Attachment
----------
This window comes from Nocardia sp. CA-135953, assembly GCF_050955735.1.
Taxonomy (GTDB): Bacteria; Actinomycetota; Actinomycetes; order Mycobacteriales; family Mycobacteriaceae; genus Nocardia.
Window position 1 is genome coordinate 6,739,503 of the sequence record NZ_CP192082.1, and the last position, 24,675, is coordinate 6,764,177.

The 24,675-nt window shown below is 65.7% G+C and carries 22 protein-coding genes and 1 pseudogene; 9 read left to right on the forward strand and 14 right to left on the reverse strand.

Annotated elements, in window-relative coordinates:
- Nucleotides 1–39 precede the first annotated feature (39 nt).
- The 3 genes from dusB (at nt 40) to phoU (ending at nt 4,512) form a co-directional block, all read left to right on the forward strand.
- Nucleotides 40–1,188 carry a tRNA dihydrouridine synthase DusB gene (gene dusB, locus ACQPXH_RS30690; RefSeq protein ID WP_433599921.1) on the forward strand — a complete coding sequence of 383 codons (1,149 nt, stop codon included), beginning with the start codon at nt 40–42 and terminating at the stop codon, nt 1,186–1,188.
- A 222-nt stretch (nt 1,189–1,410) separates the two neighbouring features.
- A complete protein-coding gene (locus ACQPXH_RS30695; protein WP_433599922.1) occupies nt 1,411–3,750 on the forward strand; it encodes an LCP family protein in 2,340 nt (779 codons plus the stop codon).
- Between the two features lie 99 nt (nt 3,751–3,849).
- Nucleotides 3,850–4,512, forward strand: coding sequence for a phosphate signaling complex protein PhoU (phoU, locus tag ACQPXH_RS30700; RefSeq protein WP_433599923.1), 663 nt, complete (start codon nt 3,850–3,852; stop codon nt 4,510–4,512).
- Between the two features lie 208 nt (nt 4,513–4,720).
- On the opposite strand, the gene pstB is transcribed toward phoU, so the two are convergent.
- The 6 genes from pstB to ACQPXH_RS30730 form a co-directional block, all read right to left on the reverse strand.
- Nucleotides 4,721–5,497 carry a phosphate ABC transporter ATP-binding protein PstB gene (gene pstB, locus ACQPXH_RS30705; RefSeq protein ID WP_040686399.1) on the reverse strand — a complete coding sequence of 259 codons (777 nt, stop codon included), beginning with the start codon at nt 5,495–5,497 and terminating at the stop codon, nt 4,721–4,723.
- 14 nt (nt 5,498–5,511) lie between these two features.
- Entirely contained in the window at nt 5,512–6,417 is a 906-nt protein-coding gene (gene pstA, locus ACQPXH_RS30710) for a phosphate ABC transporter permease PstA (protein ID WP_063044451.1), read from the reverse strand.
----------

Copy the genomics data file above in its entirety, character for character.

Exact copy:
This window comes from Nocardia sp. CA-135953, assembly GCF_050955735.1.
Taxonomy (GTDB): Bacteria; Actinomycetota; Actinomycetes; order Mycobacteriales; family Mycobacteriaceae; genus Nocardia.
Window position 1 is genome coordinate 6,739,503 of the sequence record NZ_CP192082.1, and the last position, 24,675, is coordinate 6,764,177.

The 24,675-nt window shown below is 65.7% G+C and carries 22 protein-coding genes and 1 pseudogene; 9 read left to right on the forward strand and 14 right to left on the reverse strand.

Annotated elements, in window-relative coordinates:
- Nucleotides 1–39 precede the first annotated feature (39 nt).
- The 3 genes from dusB (at nt 40) to phoU (ending at nt 4,512) form a co-directional block, all read left to right on the forward strand.
- Nucleotides 40–1,188 carry a tRNA dihydrouridine synthase DusB gene (gene dusB, locus ACQPXH_RS30690; RefSeq protein ID WP_433599921.1) on the forward strand — a complete coding sequence of 383 codons (1,149 nt, stop codon included), beginning with the start codon at nt 40–42 and terminating at the stop codon, nt 1,186–1,188.
- A 222-nt stretch (nt 1,189–1,410) separates the two neighbouring features.
- A complete protein-coding gene (locus ACQPXH_RS30695; protein WP_433599922.1) occupies nt 1,411–3,750 on the forward strand; it encodes an LCP family protein in 2,340 nt (779 codons plus the stop codon).
- Between the two features lie 99 nt (nt 3,751–3,849).
- Nucleotides 3,850–4,512, forward strand: coding sequence for a phosphate signaling complex protein PhoU (phoU, locus tag ACQPXH_RS30700; RefSeq protein WP_433599923.1), 663 nt, complete (start codon nt 3,850–3,852; stop codon nt 4,510–4,512).
- Between the two features lie 208 nt (nt 4,513–4,720).
- On the opposite strand, the gene pstB is transcribed toward phoU, so the two are convergent.
- The 6 genes from pstB to ACQPXH_RS30730 form a co-directional block, all read right to left on the reverse strand.
- Nucleotides 4,721–5,497 carry a phosphate ABC transporter ATP-binding protein PstB gene (gene pstB, locus ACQPXH_RS30705; RefSeq protein ID WP_040686399.1) on the reverse strand — a complete coding sequence of 259 codons (777 nt, stop codon included), beginning with the start codon at nt 5,495–5,497 and terminating at the stop codon, nt 4,721–4,723.
- 14 nt (nt 5,498–5,511) lie between these two features.
- Entirely contained in the window at nt 5,512–6,417 is a 906-nt protein-coding gene (gene pstA, locus ACQPXH_RS30710) for a phosphate ABC transporter permease PstA (protein ID WP_063044451.1), read from the reverse strand.